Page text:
The prospect of leaving York in a few months’ time has prompted me to compile a ‘bucket list’ of things I want to do before we leave. There are twenty things on the list, and you can read about my first attempt to knock off a few of them here.
You’d be forgiven for thinking that everything on the list was food-related. Actually, that only applies to half the list – but they seem to be the ones I’m finding easiest to do first. Hmmm. So on with round two.
Widely reputed to be one of the best restaurants in York, J Bakers had to be on my list…and Al (reluctantly, it had to be said, for the place serves not an all-day breakfast) booked a table for my birthday. Two courses out of the seven (we went for the grazing menu) had some particularly inventive flair about them – one was a frothy soup of (mainly) goat’s cheese – gorgeously creamy – and another was a chocolate grazing board containing a variety of different chocolate textures (including ice cream, torte, brownie, mousse and chocolate ‘soil’ with alcohol-soaked raisins to roll in it). The other courses were standard but well-cooked. It’s hard to find a fault – so, for argument’s sake, let’s say there was no fault. But I don’t know…when somewhere has been highly recommended to you on several occasions, you kind of start expecting more. I think I would recommend it. But I think the food combinations are just as inventive (or more so) at Cafe No 8.
When walking down the Shambles the other day, I had to take advantage of Via Vecchia bakery still being open to pop in and get a loaf. You know a place is going to be good when it has no website. First, it means they’re well-enough advertised by other websites’ outstanding reviews (cunning – let others do your marketing for you), and second, in this case, it probably means they’re too busy baking incredible bread to waste time on a website. And it is incredible. They bake fresh every day – and close up shop when they’re sold out, so you have to be quick. I bought walnut bread, and there were thumbs up from all who tried it when we dunked it in soup later on. It was some of the nicest bread I’ve ever tasted. Via Vecchia will definitely be getting more of my business before I leave.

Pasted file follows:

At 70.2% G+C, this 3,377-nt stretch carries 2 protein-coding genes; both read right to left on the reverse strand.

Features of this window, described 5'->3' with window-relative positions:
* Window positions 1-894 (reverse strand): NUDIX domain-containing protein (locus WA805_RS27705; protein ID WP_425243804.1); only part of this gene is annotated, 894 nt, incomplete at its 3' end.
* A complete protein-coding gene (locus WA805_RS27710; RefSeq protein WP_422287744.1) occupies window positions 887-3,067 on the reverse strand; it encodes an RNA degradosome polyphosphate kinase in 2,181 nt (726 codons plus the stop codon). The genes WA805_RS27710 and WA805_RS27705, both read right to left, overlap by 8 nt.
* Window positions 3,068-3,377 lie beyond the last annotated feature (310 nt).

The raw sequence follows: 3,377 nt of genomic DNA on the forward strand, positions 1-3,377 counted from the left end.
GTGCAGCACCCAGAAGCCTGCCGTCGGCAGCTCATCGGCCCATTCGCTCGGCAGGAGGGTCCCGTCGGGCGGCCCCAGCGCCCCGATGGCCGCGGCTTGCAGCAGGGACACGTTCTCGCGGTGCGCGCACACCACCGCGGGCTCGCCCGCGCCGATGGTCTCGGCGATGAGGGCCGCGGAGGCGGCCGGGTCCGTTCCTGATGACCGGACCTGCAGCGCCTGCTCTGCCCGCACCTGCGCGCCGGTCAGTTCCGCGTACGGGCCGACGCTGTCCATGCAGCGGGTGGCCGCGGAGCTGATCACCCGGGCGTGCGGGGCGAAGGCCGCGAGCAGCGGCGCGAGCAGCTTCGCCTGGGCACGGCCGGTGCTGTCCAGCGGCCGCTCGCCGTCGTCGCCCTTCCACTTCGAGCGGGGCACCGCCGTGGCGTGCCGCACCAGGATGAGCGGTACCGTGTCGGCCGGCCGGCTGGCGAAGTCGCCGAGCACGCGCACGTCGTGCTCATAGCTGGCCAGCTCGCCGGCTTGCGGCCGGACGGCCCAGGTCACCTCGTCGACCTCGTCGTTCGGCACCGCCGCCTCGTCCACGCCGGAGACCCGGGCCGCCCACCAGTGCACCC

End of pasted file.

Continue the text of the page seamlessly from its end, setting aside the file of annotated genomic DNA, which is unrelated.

So many friends had recommended The Pig and Pastry that I had to make the trek down to Southbank to see what the fuss was about. There was no way that me plus buggy were going to get in (the place is permanently packed) but we happily sat outside and listened to more than a few customers coming out the door saying things like “Good food, but shame it was so busy”, and more than a few customers who didn’t even make it through the door saying things like “Too busy – we’ll go elsewhere”. Give it a rest, people – the place is good, and therefore popular. Deal with it.
I chose a houmous, pesto, halloumi and roasted pepper sandwich. I wasn’t entirely sure it was going to work. I’d learned the too-many-ingredients-spoil-a-sandwich rule back in Year 8 when we’d had to design one for a Food project, and mine had contained Marmite, sweetcorn and squid, amongst other things. That didn’t work – so I was interested to see whether this one did.
Yep. It worked alright. It worked sooooo well. Thick and chunky, with plenty of each filling, but not horrendous to fit in my vertically-challenged mouth stretch. And fantastic bread too. When asked if I wanted salad, I gave a confident ‘YES!’, as I’ve never been able to admit to strangers that I don’t like salad. But I needn’t have worried – three perfect salads arrived to accompany the sandwich: one – a simple green leafy affair, two – a yummy coleslaw (I detest coleslaw. This was the first one I’d tried and liked. And I didn’t just like it – I could have eaten a bucketload of the stuff), and three – a couscous salad with various things in that I didn’t even try to identify as I was too busy stuffing the delicious combo into my mouth. But there were raisins, definitely, and – the highlight – pistachio kernels. YUM. There was also some mint kicking around somewhere, but I’m not entirely sure to which part of the meal it belonged. The pig (or the pastry – not sure which one of them does the cooking) certainly knows how to make a lunch.
I cannot describe in words the party my mouth had that day. When I stopped to gulp some water, I tried to calculate how many more P&P lunches I could buy with my remaining birthday money. Of course I’m meant to be doing sensible things like climbing the Minster Tower and going to Newby Hall, but as I’m weighing up the prospect of culture versus eight yummyscrummy lunches…well, I’m just not sure who’s going to win.
My, this is a long post. That’s what happens when you combine the girl with food.